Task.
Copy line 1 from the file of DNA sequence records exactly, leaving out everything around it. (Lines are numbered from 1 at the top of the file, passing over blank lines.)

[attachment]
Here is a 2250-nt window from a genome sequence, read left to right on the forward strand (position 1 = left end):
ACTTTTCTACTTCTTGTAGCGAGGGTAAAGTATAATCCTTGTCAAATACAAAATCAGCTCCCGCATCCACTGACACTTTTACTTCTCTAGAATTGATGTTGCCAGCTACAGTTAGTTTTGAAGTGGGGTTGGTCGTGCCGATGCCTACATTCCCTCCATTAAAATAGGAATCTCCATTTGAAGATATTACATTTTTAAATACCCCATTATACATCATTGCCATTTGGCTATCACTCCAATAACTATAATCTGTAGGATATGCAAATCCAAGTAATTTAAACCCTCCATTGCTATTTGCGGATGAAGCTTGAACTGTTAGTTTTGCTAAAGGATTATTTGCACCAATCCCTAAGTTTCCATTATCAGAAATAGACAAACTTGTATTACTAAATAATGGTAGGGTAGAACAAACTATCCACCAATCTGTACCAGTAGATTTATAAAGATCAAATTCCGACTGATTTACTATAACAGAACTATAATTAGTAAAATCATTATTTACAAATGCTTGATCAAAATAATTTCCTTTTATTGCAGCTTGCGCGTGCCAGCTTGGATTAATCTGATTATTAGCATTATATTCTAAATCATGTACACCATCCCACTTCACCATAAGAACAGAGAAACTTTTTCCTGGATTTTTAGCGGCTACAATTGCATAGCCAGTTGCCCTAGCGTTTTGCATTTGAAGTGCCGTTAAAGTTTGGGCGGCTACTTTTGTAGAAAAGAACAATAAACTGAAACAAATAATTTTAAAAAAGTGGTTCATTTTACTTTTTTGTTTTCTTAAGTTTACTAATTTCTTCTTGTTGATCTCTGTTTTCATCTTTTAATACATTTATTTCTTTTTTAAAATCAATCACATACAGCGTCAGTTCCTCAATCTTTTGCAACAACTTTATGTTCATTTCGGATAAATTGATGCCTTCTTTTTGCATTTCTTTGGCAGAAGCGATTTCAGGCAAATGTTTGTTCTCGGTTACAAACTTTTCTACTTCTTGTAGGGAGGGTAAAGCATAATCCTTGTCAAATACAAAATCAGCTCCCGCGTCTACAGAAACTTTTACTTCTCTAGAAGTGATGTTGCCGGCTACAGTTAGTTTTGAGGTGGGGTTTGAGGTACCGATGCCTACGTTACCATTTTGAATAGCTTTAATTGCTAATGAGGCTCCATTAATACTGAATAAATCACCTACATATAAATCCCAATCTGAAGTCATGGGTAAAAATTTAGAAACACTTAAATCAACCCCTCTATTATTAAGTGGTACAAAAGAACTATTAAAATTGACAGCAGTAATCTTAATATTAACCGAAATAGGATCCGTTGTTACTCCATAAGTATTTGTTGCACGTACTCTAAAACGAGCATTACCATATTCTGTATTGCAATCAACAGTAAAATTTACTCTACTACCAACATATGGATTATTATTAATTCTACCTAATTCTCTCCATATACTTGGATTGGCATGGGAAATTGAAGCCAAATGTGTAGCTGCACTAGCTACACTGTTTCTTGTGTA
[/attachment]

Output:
Here is a 2250-nt window from a genome sequence, read left to right on the forward strand (position 1 = left end):